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Thermaltake NiC-F4 Review

ccokeman    -   October 20, 2013
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Thermaltake NiC-F4 Conclusion:

Thermalatake's NiC series CPU coolers address one of the big concerns that the community faces when using larger more efficient coolers. They almost always impact the amount of memory one can install and how many DIMM slots can be populated. Most require either low-profile DRAM modules or only populating the slots furthest from the processor socket. If you are only using 8 or 16GB of memory in a 2 x 4GB or 2 x 8GB configuration you can most likely get away with taller modules. Filling up all the DIMM slots is going to necessitate a compromise in either DRAM capacity or alternate fan mounting solutions at best. The NiC series and specifically the NiC-F4 will allow you to populate all of the DRAM slots and still use a large efficient cooling solution with both fans properly attached to maximize airflow through the curved 0.4mm aluminum heat sink fins. In my test system the fans still sat some 2 to 3mm from the large heat sinks on my Mushkin Redline modules fulfilling the design parameters of the NiC series. A pair of 120mm PWM fans are used to provide the airflow through the heat sink. Just looking at the dimensions of the fan mounting surface it looks like a pair of 140mm fans could be used to further enhance the cooling capacity of the NiC-F4. Even so the 120mm fans do a great job of providing the airflow needed at a low noise level. Rated for operation between 800 and 1600RPM the fans are whisper quiet from 2 feet away even under full load and fans speed. Something I was pleasantly surprised to not hear.

Cooling performance was about in the middle of the comparison field. That my sound bad but considering a lot of self-contained liquid cooling solutions are part of the field, the perspective changes when you see this $40 cooler outperforming coolers that cost more and deliver less. The red and black fans are going to match up nicely with the abundance of red and black themed boards on the market from all of the top manufacturers including ASUS, Gigabyte, and MSI. It's a good-looking cooler that performs well.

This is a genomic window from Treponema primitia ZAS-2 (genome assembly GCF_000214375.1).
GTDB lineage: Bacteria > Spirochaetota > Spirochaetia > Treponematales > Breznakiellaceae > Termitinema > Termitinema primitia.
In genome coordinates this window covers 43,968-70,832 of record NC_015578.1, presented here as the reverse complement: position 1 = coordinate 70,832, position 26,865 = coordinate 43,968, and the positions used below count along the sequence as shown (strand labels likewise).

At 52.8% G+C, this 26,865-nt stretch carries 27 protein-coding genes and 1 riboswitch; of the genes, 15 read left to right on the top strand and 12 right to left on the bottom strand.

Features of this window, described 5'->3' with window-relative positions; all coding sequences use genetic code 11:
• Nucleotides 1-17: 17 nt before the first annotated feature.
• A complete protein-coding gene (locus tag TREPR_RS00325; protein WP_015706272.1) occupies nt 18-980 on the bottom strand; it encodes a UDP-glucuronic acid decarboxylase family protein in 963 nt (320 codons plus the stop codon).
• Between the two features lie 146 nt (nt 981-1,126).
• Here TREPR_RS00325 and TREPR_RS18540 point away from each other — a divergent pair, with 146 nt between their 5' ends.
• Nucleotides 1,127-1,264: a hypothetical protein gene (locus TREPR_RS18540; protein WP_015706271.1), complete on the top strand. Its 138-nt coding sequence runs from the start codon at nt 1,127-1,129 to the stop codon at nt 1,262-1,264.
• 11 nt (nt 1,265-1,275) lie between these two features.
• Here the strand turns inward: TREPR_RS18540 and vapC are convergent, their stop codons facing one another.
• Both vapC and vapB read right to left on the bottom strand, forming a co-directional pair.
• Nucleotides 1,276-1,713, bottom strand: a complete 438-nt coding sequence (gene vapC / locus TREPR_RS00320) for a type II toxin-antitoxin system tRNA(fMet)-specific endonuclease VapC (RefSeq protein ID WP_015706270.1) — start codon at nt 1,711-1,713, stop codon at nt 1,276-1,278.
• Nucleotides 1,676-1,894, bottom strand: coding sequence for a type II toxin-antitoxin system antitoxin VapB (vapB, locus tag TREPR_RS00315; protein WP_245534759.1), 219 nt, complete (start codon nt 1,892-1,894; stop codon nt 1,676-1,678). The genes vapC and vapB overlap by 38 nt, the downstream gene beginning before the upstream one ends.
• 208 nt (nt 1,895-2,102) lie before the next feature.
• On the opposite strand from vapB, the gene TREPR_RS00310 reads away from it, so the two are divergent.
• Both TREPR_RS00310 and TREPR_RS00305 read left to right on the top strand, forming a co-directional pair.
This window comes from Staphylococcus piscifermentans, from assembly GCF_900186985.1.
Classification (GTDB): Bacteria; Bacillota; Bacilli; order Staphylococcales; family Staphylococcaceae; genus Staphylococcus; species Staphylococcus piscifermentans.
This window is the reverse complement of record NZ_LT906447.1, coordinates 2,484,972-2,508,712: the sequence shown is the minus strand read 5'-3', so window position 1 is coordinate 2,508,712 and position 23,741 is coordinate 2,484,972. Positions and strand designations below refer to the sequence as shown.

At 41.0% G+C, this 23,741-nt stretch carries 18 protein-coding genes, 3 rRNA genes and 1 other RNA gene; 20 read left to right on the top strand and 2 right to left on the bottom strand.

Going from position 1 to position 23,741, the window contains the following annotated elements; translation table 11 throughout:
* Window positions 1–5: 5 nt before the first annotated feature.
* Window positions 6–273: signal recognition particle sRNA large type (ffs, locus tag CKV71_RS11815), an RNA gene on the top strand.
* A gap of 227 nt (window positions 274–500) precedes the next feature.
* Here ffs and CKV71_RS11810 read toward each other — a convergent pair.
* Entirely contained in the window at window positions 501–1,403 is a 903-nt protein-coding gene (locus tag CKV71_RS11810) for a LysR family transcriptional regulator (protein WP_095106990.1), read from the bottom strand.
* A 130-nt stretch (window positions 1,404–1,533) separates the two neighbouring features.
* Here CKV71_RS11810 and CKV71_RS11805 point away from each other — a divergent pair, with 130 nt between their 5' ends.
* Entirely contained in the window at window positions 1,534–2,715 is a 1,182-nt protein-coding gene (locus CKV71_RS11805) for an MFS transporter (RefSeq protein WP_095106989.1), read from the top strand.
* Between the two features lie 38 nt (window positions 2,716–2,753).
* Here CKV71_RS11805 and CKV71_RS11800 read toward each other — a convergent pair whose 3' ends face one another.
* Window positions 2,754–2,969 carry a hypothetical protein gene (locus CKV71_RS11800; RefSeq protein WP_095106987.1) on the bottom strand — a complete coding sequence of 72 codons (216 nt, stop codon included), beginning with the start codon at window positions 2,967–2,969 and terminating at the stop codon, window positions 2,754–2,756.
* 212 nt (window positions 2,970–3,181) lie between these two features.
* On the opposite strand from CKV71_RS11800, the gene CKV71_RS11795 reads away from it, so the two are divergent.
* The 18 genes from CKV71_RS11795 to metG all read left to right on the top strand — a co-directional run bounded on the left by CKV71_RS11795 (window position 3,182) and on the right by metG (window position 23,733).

Installation of a high-end cooling solution can be simple or infinitely challenging depending on the manufacturer. Thermaltake's earlier mounting solutions were, needless to say, challenging to install for some people requiring patience to get it right. The installation hardware on the NiC-F4 is similar in design to that of other high-end solutions in that it is a captured four-post design with brackets attached to the four corners with a connection point for the heat sink hold down mechanism. I found this design with a new plastic backplate much easier to install and attach the heat sink to. This really is a step up in the configuration and installation of the cooler. The only gripe I have (and this one is covered by the cooling performance) is that the direct-contact heat pipe surface is less than flat, requiring additional thermal compound to fill in the spacing between the 6mm heat pipes and the aluminum base. Overall, I am pleasantly surprised with the performance fitment and ease of installation of this new cooler from Thermaltake. At $40 it stands its ground and delivers pretty good cooling peorformance by comparison, providing some real value to the end user looking for a high performance, lower cost cooling solution that will allow some decent overclocking without seriously overheating the CPU. Thermaltake got it right with this one!

 

Pros:

  • Performance
  • Looks
  • Comaptibility with 140mm fns
  • Low Cost
  • Ease of installation
  • Low noise 
  • Narrow Footprint

 

Cons:

  • Rough contact surface


 

OCC Gold



  1. Thermaltake NiC-F4 Introduction & Closer Look:
  2. Thermaltake NiC-F4 Closer Look: Continued
  3. Thermaltake NiC-F4 Specifications & Features:
  4. Thermaltake NiC-F4 Testing: Setup & Results
  5. Thermaltake NiC-F4 Conclusion
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